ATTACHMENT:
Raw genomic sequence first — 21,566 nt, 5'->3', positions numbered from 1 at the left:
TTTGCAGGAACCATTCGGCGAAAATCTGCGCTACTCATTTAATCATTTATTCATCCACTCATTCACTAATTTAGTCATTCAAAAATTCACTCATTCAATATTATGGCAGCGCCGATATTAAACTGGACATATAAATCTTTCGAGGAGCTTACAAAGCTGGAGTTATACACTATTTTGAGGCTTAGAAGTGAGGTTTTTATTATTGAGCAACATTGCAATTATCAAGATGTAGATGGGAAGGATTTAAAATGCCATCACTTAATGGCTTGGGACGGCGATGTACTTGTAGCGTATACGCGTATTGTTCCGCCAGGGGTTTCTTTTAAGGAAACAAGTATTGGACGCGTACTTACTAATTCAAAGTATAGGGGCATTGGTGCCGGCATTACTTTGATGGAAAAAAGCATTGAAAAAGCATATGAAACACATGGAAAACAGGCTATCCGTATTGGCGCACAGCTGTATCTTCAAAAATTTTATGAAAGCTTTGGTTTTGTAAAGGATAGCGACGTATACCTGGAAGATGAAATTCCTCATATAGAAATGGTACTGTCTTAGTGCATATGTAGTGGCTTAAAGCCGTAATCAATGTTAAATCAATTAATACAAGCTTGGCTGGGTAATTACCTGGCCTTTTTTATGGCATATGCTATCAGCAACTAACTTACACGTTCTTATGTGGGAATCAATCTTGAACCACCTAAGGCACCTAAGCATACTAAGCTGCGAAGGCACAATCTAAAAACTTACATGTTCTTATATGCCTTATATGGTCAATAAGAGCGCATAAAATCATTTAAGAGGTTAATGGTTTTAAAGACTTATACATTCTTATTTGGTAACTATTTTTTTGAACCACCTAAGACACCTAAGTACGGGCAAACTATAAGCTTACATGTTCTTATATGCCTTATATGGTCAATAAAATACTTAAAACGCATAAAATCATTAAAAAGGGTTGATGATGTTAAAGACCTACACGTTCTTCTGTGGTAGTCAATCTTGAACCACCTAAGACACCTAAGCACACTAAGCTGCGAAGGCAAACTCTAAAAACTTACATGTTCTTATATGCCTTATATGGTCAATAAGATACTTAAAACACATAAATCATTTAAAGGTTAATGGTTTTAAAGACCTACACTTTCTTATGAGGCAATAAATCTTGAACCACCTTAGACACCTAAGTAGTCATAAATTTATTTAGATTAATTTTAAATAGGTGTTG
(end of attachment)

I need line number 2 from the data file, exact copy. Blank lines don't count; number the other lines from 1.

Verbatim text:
TTTGCAGGAACCATTCGGCGAAAATCTGCGCTACTCATTTAATCATTTATTCATCCACTCATTCACTAATTTAGTCATTCAAAAATTCACTCATTCAATATTATGGCAGCGCCGATATTAAACTGGACATATAAATCTTTCGAGGAGCTTACAAAGCTGGAGTTATACACTATTTTGAGGCTTAGAAGTGAGGTTTTTATTATTGAGCAACATTGCAATTATCAAGATGTAGATGGGAAGGATTTAAAATGCCATCACTTAATGGCTTGGGACGGCGATGTACTTGTAGCGTATACGCGTATTGTTCCGCCAGGGGTTTCTTTTAAGGAAACAAGTATTGGACGCGTACTTACTAATTCAAAGTATAGGGGCATTGGTGCCGGCATTACTTTGATGGAAAAAAGCATTGAAAAAGCATATGAAACACATGGAAAACAGGCTATCCGTATTGGCGCACAGCTGTATCTTCAAAAATTTTATGAAAGCTTTGGTTTTGTAAAGGATAGCGACGTATACCTGGAAGATGAAATTCCTCATATAGAAATGGTACTGTCTTAGTGCATATGTAGTGGCTTAAAGCCGTAATCAATGTTAAATCAATTAATACAAGCTTGGCTGGGTAATTACCTGGCCTTTTTTATGGCATATGCTATCAGCAACTAACTTACACGTTCTTATGTGGGAATCAATCTTGAACCACCTAAGGCACCTAAGCATACTAAGCTGCGAAGGCACAATCTAAAAACTTACATGTTCTTATATGCCTTATATGGTCAATAAGAGCGCATAAAATCATTTAAGAGGTTAATGGTTTTAAAGACTTATACATTCTTATTTGGTAACTATTTTTTTGAACCACCTAAGACACCTAAGTACGGGCAAACTATAAGCTTACATGTTCTTATATGCCTTATATGGTCAATAAAATACTTAAAACGCATAAAATCATTAAAAAGGGTTGATGATGTTAAAGACCTACACGTTCTTCTGTGGTAGTCAATCTTGAACCACCTAAGACACCTAAGCACACTAAGCTGCGAAGGCAAACTCTAAAAACTTACATGTTCTTATATGCCTTATATGGTCAATAAGATACTTAAAACACATAAATCATTTAAAGGTTAATGGTTTTAAAGACCTACACTTTCTTATGAGGCAATAAATCTTGAACCACCTTAGACACCTAAGTAGTCATAAATTTATTTAGATTAATTTTAAATAGGTGTTG